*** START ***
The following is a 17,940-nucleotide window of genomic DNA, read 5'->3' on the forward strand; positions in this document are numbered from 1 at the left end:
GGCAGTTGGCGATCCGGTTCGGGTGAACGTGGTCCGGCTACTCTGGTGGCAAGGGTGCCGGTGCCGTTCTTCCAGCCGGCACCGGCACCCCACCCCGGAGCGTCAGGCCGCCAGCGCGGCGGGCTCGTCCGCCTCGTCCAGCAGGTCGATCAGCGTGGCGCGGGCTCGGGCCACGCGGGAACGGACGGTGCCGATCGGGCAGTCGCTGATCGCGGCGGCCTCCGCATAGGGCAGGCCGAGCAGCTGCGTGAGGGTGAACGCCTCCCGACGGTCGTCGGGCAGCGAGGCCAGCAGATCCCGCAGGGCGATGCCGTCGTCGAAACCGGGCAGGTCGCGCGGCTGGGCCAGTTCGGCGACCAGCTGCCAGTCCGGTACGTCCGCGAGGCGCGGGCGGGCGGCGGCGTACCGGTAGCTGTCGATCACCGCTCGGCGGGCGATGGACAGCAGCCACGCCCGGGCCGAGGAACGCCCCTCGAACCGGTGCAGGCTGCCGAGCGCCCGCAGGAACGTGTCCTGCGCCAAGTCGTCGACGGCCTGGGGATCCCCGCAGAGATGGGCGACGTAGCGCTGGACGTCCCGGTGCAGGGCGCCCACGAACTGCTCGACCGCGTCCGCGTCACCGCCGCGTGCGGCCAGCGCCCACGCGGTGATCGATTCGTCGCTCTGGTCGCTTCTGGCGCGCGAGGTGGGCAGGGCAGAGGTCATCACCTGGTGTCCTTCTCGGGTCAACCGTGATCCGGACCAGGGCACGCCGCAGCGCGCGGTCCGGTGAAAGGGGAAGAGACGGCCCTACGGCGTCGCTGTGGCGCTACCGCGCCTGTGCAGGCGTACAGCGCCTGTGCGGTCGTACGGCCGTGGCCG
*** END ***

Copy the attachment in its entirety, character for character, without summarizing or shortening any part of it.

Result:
The following is a 17,940-nucleotide window of genomic DNA, read 5'->3' on the forward strand; positions in this document are numbered from 1 at the left end:
GGCAGTTGGCGATCCGGTTCGGGTGAACGTGGTCCGGCTACTCTGGTGGCAAGGGTGCCGGTGCCGTTCTTCCAGCCGGCACCGGCACCCCACCCCGGAGCGTCAGGCCGCCAGCGCGGCGGGCTCGTCCGCCTCGTCCAGCAGGTCGATCAGCGTGGCGCGGGCTCGGGCCACGCGGGAACGGACGGTGCCGATCGGGCAGTCGCTGATCGCGGCGGCCTCCGCATAGGGCAGGCCGAGCAGCTGCGTGAGGGTGAACGCCTCCCGACGGTCGTCGGGCAGCGAGGCCAGCAGATCCCGCAGGGCGATGCCGTCGTCGAAACCGGGCAGGTCGCGCGGCTGGGCCAGTTCGGCGACCAGCTGCCAGTCCGGTACGTCCGCGAGGCGCGGGCGGGCGGCGGCGTACCGGTAGCTGTCGATCACCGCTCGGCGGGCGATGGACAGCAGCCACGCCCGGGCCGAGGAACGCCCCTCGAACCGGTGCAGGCTGCCGAGCGCCCGCAGGAACGTGTCCTGCGCCAAGTCGTCGACGGCCTGGGGATCCCCGCAGAGATGGGCGACGTAGCGCTGGACGTCCCGGTGCAGGGCGCCCACGAACTGCTCGACCGCGTCCGCGTCACCGCCGCGTGCGGCCAGCGCCCACGCGGTGATCGATTCGTCGCTCTGGTCGCTTCTGGCGCGCGAGGTGGGCAGGGCAGAGGTCATCACCTGGTGTCCTTCTCGGGTCAACCGTGATCCGGACCAGGGCACGCCGCAGCGCGCGGTCCGGTGAAAGGGGAAGAGACGGCCCTACGGCGTCGCTGTGGCGCTACCGCGCCTGTGCAGGCGTACAGCGCCTGTGCGGTCGTACGGCCGTGGCCG